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I am new at java and I am trying to write a Linked-List Stack..

public class Stack {

    private Node first;

    private class Node {
        int item;
        Node next;

    public boolean IsEmpty()
        return first==null;

    public void push(int item)
        Node oldfirst=first;
        first=new Node();

    public int pop ()
        int item=first.item;
        return item;

import javax.swing.*;

public class main {

    public static void main(String[] args) {
        Stack ob=null;
        int num=0;
        while (true)
            num=Integer.parseInt(JOptionPane.showInputDialog("Enter the number"));
            if (num==0)
        int k;
        JOptionPane.showMessageDialog(null, k);     

now when I enter a number the compiler through an Execption java.lang.NullPointerException at main.main(main.java:18)

Why this is happening and how to avoid it Please be patient and thanks in advance

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3 Answers 3

up vote 4 down vote accepted

Your stack ob is null when you call push. You need to instantiate it. Instead of

Stack ob=null;

you need to have

Stack ob = new Stack();
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Wow!! i didn't know that if you don't have contractor you can initialize it like this!!! –  Coderji Feb 20 '13 at 14:38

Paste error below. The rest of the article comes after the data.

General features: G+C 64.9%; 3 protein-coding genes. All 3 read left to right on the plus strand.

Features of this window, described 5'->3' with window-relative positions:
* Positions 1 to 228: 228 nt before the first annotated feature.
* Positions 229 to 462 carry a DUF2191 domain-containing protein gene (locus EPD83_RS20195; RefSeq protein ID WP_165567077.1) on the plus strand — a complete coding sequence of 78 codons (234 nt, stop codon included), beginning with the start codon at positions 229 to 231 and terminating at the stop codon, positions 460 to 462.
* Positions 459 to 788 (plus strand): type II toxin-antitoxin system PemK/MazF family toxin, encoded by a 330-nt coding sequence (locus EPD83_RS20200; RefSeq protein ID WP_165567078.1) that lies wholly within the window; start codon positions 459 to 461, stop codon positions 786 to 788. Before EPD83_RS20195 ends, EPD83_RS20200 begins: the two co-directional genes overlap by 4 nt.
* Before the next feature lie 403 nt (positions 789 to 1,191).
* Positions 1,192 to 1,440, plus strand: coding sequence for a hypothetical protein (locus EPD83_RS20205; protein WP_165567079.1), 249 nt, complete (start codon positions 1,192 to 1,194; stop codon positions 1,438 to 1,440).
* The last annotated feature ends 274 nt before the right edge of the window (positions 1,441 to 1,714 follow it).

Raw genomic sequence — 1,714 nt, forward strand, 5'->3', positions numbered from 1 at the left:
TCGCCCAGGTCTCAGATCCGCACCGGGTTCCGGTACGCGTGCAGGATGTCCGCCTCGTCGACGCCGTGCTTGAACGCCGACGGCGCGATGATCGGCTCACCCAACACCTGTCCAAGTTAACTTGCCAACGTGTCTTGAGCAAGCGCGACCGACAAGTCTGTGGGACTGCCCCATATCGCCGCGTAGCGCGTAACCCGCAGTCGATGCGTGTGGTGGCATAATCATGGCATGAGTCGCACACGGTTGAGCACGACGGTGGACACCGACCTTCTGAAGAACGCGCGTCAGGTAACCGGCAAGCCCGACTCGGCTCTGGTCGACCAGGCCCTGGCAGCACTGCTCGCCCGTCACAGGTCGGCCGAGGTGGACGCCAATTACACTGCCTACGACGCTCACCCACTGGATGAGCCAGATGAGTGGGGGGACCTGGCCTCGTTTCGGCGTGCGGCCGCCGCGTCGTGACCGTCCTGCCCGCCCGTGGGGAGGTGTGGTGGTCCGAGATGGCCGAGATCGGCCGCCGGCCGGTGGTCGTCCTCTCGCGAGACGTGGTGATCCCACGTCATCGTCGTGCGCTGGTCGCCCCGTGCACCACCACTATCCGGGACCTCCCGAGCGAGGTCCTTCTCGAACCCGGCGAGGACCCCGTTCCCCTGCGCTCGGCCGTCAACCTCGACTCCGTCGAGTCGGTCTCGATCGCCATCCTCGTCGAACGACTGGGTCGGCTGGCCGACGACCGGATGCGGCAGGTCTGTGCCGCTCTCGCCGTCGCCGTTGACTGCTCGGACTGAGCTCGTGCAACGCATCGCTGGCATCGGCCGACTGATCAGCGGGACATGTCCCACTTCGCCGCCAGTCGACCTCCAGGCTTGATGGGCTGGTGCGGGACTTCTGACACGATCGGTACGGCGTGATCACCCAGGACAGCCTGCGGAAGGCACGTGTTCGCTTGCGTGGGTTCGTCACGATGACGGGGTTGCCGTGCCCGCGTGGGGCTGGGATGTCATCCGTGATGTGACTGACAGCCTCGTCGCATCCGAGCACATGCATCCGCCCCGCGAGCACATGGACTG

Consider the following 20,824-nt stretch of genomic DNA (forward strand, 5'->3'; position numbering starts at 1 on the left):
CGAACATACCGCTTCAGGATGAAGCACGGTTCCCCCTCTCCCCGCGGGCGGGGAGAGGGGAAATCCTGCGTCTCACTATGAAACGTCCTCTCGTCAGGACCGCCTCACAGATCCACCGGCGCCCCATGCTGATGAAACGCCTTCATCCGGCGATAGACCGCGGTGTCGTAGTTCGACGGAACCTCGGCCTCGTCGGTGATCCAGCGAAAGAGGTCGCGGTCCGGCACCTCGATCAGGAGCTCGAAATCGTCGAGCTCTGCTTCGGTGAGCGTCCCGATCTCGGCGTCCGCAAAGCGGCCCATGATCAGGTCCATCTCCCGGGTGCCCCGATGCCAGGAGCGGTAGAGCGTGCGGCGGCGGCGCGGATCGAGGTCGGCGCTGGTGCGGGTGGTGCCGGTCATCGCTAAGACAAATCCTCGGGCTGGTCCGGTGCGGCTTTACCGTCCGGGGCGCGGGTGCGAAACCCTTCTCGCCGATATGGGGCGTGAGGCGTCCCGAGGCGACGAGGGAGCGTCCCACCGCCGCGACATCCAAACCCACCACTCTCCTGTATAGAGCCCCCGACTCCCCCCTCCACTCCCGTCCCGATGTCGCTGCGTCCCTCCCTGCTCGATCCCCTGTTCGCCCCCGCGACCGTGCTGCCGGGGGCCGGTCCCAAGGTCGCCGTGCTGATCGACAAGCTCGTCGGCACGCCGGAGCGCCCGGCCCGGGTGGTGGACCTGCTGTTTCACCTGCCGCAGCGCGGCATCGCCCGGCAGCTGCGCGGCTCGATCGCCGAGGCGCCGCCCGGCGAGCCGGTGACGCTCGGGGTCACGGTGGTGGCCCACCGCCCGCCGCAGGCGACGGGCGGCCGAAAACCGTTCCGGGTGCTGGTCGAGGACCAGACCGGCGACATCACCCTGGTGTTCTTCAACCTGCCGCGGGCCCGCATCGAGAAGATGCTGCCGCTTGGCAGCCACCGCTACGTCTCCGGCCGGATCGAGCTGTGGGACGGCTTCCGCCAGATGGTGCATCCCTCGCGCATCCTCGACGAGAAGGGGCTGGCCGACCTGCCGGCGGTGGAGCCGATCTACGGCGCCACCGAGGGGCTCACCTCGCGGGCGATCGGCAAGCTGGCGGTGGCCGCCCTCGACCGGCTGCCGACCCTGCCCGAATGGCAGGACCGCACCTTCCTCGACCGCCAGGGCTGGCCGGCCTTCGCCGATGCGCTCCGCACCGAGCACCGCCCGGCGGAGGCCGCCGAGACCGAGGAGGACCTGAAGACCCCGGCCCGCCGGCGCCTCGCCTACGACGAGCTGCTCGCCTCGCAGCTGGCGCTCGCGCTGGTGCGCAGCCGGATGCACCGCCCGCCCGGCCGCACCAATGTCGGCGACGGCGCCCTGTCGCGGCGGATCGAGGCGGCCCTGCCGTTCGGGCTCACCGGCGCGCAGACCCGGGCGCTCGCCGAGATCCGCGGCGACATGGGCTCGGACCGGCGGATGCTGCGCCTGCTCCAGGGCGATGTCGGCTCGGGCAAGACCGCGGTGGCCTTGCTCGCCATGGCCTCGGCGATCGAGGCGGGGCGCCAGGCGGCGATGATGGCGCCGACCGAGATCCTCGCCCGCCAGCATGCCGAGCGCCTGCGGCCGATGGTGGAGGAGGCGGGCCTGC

@OsamaEspil If you don't define a constructor Java does it for you. See this answer for more detail. –  thegrinner Feb 20 '13 at 14:45

Your code:

Stack ob=null

ob is null, you never assign an object to it. Calling a method on null will always result in a NullPointerException.

You can fix it like this:

Stack ob = new Stack();
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Most exceptions have a self-explanatory name. This one, for example, is a NullPointerException - there is a null object that is being accessed and the exception is being called.

You are trying to define "ob" as a new Stack object, although you have simply defined it as null. Between the definition and the method call (ob.push()), ob is not modified again and therefore it remains null, causing the exception.

To fix this, you need to ensure that the object is not null when you call it. There are two ways to fix the error.

Firstly, you could instantiate the object. This would make the program work the way that you want it to. To do this, simply define the object like so: Stack ob = new Stack(); rather than Stack ob = null;.

The second way to fix this would be to catch the error. This would make it so that the program continues if an error occurs. I recommend that you use this whenever there is a potential that an object could be null, so that the program doesn't just shut down. To do this, surround the line with a try-catch-clause:

catch (NullPointerException e)
    System.out.println("Error at: ob.push(num);");
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Thanks that was helpful ^^ –  Coderji Feb 20 '13 at 14:41
@OsamaEspil You're welcome - it's best to avoid errors but catching stops them from crashing the program. –  James Monger Feb 20 '13 at 14:44
In general you should not catch NPEs; they usually indicate a programming error, as they did in @Osama's case. –  GriffeyDog Feb 20 '13 at 15:09

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